Trachoma is the world’s leading infectious cause of blindness.
Trachoma is a bacterial eye infection caused by the bacterium Chlamydia trachomatis. It is spread through contact with infected eye and nose secretions, often through direct personal contact, shared towels or cloths, as well as eye-seeking flies.
Repeated infection can develop into a condition known as trichiasis, in which scarring and inward turning of the eyelid causes the eyelashes to scrape against the cornea of the eye. If left untreated, this painful condition can result in permanent blindness.
According to the World Health Organization (WHO), more than 190 million people in 41 countries are at risk for trachoma. Trachoma is responsible for the visual impairment of an estimated 1.9 million people worldwide, half a million of whom are irreversibly blind. Trachoma is commonly found in areas with limited access to adequate water, sanitation and basic hygiene.
- Trachoma can result in loss of vision, blindness, loss of social status and stigmatization and can place a tremendous economic burden on individuals, families and communities.
- Research suggests children have higher rates of trachoma infection than other age groups. In endemic areas, prevalence rates can be as high as 60 percent to 90 percent among school-aged children.
- Women are blinded two to three times more often than men, likely due to their close contact with infected children and their resulting greater frequency of infection episodes.
- An estimated 7.3 million require surgery for trachomatous trichiasis.
- Blindness from unoperated trachomatous trichiasis strikes adults in their prime years (30–40 years of age), hindering their ability to care for themselves and their families.
- The disease’s long-term effects can have an impact on multiple generations of families.
- Globally, trachoma causes between an estimated US$ 3—6 billion loss in productivity per year.
Learn more at the WHO Trachoma page
USAID’s support for trachoma elimination has resulted in an estimated 114.1 million people no longer at risk.
WHO recommends the SAFE strategy to eliminate trachoma. The SAFE strategy is a comprehensive public health approach that combines treatment (Surgery and Antibiotics) with prevention (Facial cleanliness and Environmental improvement), to reduce the occurrence of trachoma.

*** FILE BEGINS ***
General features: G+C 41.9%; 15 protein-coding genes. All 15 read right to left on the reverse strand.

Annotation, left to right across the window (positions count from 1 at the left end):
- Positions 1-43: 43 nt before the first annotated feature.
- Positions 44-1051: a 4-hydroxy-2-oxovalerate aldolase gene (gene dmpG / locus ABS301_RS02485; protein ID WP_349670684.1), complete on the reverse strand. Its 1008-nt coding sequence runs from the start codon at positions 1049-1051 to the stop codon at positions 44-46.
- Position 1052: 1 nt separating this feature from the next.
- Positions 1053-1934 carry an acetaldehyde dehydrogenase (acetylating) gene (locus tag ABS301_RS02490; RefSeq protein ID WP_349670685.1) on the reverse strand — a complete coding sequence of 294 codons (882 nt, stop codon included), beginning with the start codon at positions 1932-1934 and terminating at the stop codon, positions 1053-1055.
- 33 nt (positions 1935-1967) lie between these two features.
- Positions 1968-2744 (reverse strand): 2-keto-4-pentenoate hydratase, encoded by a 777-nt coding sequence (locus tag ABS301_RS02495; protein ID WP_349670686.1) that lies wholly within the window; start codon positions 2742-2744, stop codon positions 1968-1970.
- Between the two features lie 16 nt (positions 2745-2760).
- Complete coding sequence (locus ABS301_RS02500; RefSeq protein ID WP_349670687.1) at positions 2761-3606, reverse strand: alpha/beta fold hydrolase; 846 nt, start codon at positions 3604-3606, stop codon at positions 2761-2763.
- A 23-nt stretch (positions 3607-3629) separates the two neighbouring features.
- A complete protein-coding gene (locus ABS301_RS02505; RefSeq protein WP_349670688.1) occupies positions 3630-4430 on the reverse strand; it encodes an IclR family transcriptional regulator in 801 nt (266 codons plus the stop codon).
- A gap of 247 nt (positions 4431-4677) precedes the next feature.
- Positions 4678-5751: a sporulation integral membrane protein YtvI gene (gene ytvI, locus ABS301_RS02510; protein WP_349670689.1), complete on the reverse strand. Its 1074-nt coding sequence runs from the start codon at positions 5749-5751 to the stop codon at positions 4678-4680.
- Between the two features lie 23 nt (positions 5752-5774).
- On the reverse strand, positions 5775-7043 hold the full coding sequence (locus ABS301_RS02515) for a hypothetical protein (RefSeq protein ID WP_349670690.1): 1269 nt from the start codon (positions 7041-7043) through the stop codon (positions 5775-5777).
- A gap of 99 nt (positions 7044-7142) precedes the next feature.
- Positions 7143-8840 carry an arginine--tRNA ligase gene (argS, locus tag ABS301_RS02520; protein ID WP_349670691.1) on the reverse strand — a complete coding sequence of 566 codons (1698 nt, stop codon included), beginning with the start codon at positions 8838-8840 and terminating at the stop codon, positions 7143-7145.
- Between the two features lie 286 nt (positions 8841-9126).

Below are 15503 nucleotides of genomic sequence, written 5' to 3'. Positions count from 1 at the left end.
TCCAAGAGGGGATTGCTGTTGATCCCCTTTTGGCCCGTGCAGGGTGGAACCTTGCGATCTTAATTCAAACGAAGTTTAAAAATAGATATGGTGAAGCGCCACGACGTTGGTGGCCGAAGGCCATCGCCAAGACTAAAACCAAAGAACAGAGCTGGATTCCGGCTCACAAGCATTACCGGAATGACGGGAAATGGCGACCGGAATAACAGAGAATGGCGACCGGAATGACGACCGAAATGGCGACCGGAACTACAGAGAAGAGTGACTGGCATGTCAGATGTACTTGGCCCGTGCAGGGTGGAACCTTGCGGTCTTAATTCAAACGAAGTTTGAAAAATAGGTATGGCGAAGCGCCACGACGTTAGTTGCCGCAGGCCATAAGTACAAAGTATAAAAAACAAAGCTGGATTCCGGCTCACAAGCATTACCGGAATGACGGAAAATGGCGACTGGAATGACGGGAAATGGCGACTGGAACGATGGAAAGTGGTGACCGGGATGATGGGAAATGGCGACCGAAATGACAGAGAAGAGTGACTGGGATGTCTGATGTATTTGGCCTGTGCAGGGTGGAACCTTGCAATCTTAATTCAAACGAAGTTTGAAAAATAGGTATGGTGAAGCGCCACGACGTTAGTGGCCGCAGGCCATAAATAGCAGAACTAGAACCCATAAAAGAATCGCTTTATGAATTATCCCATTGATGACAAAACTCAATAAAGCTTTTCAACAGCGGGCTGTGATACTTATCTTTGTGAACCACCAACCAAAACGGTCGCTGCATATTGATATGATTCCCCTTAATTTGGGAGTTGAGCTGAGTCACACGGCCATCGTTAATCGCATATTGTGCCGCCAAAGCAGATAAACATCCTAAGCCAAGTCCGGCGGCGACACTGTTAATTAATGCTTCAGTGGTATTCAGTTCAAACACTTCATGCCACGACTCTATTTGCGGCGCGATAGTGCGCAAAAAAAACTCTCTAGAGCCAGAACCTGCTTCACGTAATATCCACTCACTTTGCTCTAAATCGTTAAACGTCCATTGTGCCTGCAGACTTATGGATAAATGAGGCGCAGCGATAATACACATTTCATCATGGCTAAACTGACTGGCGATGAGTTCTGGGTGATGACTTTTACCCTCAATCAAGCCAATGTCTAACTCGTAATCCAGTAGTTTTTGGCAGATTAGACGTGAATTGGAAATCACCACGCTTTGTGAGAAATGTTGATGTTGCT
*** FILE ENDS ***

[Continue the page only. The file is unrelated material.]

The Agency provides technical and financial support to countries in their efforts to eliminate infectious blinding trachoma as a public health problem. The primary focus of Agency support is on scale-up of mass drug administration with antibiotics (the “A” component of the SAFE strategy) in communities at risk. The Agency also provides support to countries to assist with the surgical component of the SAFE strategy, with a focus on high-quality treatment and care.
Global scale-up of the SAFE strategy requires dynamic public-private partnerships. The Agency works closely with a broad range of public and private partners dedicated to the global elimination of trachoma, including Pfizer, Inc., which has donated more than 500 million Zithromax® treatments to countries in support of the “A” component of the SAFE strategy.
Trachoma Control: A Guide for Program Managers (WHO) [PDF, 424KB]
Preferred Practices for Zithromax® Mass Drug Administration [PDF, 5.6MB]
Trachoma Action Planning: A Planning Guide [PDF, 2.5MB]
Validation of Elimination of Trachoma as a Public Health Program [PDF, 424KB]
Design and Validation of a Trachomatous Trichiasis-only Survey [PDF, 1.1MB]
Policy and Advocacy Documents
The End in Sight: 2020 INSight [PDF, 1.6MB]
Water Sanitation and Hygiene for Accelerating and Sustaining Progress on Neglected Tropical Diseases – A Global Strategy 2015–2020
USAID Project Resources and Links (ENVISION/END in Africa/MMDP)
ENVISION website trachoma page
END in Africa website
MMDP Project website
Technical Consultation on Trachoma Surveillance: Meeting Report
Report of the 18th Meeting of the WHO Alliance for the Global Elimination of Trachoma by 2020 (Addis Ababa, 28–29 April 2014) [PDF, 748KB]
Training and Tools
Training: WHO Integrated NTD Programme Managers’ Course
Webinar: Assessing MDA Coverage: Are We Getting the Coverage We Need? (USAID Envision Project/RTI)
Tracking Geographic Coverage of TT Management Services (USAID MMDP Project/Helen Keller International) [PDF, 305KB]
Monitoring of Surgical Quality, Patient Satisfaction, and Data Quality during the 3–6-month Period Following Trichiasis Surgery (USAID MMDP Project/Helen Keller International) [PDF, 610KB]
Organizing Trichiasis Surgical Outreach – a Preferred Practice for Program Managers (International Coalition for Trachoma Control)